NASHVILLE – Customer experience practitioners think a lot.
The connection between employee experience and customer experience. Enabling contact center managers with the right tools and processes for successful outcomes. Contact center agent retention. Making remote work, well, work, for customer support staff. How to convince organizational leaders to soften and allow changes in digital customer experiences despite old, old ways of doing things.
That’s only a slice of the feedback from these practitioners who shared insights with CMSWire this week at the Forrester CX North America conference here at the Gaylord Opryland Resort & Convention Center.
Oh, and they also think about this — how can they be true revenue drivers that tie CX back to organizational outcomes and convince senior leaders their existence matters beyond a slide with improving NPS.
“NPS, CSAT OSAT … any of those beacon metrics, they can be really, really helpful for providing at least one sense of the perception that customers have of their experience,” Judy Weader, Forrester senior analyst for CX, told CMSWire in a video interview. “But if you can't do the analysis to connect that to the things that matter like whether customers are going to stay with you or whether they're going to churn, whether they're going to buy more from you, whether they're going to advocate for you, then it's just a number. And the numbers that speak the loudest, especially to executives who are gold on this, and to shareholders who are making their purchase decisions based on it, it’s revenue, it's cost.
"So you have to focus on the things that matter to the organization. It doesn't mean that you sacrifice your customers’ experience. It means that you think about how those things are connected, and then you tell that story."
So what’s on the minds of these customer experience practitioners and those who work with CX practitioners in the trenches, helping them craft these experiences? Here’s our “heard in Nashville” roundup from this week:
Supporting CX Operations of the FutureApril Viola, manager of business strategy who supports customer experience across the Discover financial services organization, is focusing lately on operations: how internally CX stakeholders are enabled to produce great customer experiences, no matter where they do the work.
“There are so many foundational pieces that you should...think about when thinking about operations for the future,” Viola said. “It's no longer bound by the walls of the call center anymore. So what I'm hoping to gain out of this conference is the intelligence to understand what those important factors are. That expands…culture, technology, employee retention, all of those components, so that we can ideate on and what do we need to do in order to get us...there.”
Viola said she’s got her eyes on the next five to 10 years and what that’s going to look like from a customer experience agent perspective. What will operations look like then?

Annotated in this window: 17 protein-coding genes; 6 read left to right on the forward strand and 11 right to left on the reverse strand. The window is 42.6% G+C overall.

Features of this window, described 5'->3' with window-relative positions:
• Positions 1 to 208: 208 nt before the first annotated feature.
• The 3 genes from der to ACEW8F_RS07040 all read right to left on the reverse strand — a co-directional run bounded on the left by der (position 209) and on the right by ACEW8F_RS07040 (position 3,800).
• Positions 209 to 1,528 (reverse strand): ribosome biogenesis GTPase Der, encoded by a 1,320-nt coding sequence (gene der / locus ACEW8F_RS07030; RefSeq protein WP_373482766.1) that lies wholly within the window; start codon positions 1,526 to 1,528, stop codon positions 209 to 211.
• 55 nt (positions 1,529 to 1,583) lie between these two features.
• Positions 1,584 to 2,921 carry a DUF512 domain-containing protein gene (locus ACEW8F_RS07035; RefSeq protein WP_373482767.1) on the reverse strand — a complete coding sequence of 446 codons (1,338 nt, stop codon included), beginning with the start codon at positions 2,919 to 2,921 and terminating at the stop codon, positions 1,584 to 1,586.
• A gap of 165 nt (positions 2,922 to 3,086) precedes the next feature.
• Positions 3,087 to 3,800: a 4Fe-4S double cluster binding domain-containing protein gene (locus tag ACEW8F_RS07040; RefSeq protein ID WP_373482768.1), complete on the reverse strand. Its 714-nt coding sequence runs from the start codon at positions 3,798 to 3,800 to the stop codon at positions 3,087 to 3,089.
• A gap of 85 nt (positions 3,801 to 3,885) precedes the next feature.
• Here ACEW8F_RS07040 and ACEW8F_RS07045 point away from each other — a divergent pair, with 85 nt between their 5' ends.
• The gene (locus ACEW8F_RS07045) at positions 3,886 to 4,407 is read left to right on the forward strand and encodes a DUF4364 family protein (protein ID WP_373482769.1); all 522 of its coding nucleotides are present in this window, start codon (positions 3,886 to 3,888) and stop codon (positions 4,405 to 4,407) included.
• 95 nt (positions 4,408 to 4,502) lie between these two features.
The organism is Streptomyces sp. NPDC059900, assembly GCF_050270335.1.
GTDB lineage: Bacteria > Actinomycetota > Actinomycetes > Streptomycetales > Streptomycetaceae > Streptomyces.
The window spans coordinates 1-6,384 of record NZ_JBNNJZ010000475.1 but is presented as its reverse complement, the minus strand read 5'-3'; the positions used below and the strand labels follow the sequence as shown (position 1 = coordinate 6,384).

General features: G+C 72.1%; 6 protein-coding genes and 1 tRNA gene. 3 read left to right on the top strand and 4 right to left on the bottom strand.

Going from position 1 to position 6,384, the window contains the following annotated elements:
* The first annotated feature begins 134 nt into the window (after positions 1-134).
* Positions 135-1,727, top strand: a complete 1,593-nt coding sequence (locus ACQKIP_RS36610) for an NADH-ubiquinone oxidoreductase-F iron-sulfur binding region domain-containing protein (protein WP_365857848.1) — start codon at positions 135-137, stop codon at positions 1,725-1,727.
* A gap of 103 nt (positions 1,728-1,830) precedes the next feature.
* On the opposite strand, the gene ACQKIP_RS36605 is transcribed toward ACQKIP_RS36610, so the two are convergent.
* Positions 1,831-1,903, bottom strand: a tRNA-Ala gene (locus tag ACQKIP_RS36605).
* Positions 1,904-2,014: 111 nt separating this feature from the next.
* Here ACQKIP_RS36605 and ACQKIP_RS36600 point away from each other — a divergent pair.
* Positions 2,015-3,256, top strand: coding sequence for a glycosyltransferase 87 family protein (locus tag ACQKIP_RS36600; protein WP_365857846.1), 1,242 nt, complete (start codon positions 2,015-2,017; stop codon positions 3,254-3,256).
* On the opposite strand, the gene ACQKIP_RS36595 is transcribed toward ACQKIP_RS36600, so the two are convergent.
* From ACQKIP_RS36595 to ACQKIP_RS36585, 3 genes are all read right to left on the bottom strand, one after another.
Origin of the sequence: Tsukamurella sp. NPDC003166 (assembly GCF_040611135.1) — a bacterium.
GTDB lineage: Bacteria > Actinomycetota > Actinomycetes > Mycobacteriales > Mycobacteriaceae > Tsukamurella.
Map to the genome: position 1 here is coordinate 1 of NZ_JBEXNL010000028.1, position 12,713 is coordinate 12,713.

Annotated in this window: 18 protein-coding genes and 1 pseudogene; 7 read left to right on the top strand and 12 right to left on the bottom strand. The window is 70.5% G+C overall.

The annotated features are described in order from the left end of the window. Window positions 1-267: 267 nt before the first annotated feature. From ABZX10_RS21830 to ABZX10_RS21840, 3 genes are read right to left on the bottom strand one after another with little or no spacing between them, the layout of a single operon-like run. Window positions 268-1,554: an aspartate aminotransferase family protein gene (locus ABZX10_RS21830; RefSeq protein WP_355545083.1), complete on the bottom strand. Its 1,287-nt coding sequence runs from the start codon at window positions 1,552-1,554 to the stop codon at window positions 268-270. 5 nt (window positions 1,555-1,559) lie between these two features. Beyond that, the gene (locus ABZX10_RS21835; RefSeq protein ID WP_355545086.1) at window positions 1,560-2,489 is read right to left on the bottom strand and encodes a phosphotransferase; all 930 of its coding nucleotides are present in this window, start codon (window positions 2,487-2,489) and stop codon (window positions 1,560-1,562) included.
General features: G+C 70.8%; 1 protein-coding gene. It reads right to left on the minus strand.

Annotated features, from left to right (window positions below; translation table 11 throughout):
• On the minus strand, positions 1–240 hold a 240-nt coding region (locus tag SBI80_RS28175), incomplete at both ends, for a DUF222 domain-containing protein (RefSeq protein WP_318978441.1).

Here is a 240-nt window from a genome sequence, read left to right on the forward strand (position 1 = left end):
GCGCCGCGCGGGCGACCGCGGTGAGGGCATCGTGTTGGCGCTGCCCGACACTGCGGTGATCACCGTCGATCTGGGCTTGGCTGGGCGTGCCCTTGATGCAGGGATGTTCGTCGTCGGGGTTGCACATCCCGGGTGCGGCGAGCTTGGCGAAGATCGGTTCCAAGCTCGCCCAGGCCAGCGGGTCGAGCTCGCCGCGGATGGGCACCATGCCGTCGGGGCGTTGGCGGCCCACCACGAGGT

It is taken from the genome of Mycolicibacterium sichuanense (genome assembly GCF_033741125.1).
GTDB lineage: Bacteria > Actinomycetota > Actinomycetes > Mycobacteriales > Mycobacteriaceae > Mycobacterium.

“How we interact with our customers and our employees is different," Viola said. “So what's the technology we need to have? What is important to our customers and...to our employees now that we don't get to see them and interact with them the same way that we used to? How do we make employees feel like they're part of our culture without physically being in the space where we once held our culture?”
Customer experience professionals enjoy the work-from-home freedoms, Viola said. That, however, also means they’re balancing more being at home than they did when they were in the office. It's more than just helping an employee understand how to do the work, she added. It's now helping employees understand how to balance their work with home priorities, how to stay mentally equipped to deal with the more challenging conversations that they're having with customers, when they call in or go into digital channels.
“Our employees have a more relaxed work environment while at the same time our customers are expecting more,” Viola said. “So how do we help them? How do we help them balance that?”
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Data, Insights Fuel Better Patient Experiences
The challenges never end for healthcare professionals. These challenges were there prior to 2020. Toss on a global health pandemic — and forces like major physician shortages — and you’ve got an extraordinary set of challenges around providing patient care and patient experience.
Bennett Lee takes those challenges head-on as director of insights and analytics at Piedmont Healthcare, an Atlanta-based healthcare system that employs about 37,000 and cares for 3.4 million patients across 1,400 locations.
Lee leads a team that is laser-focused on gathering patient insights to better improve in-person and digital experiences at Piedmont healthcare properties. They want to measure things like: how comfortable do you feel coming into our practice? What is your confidence level with COVID-19 vaccinations? What is your source of truth when it comes to vaccines? What do you want to get out of your digital patient portal?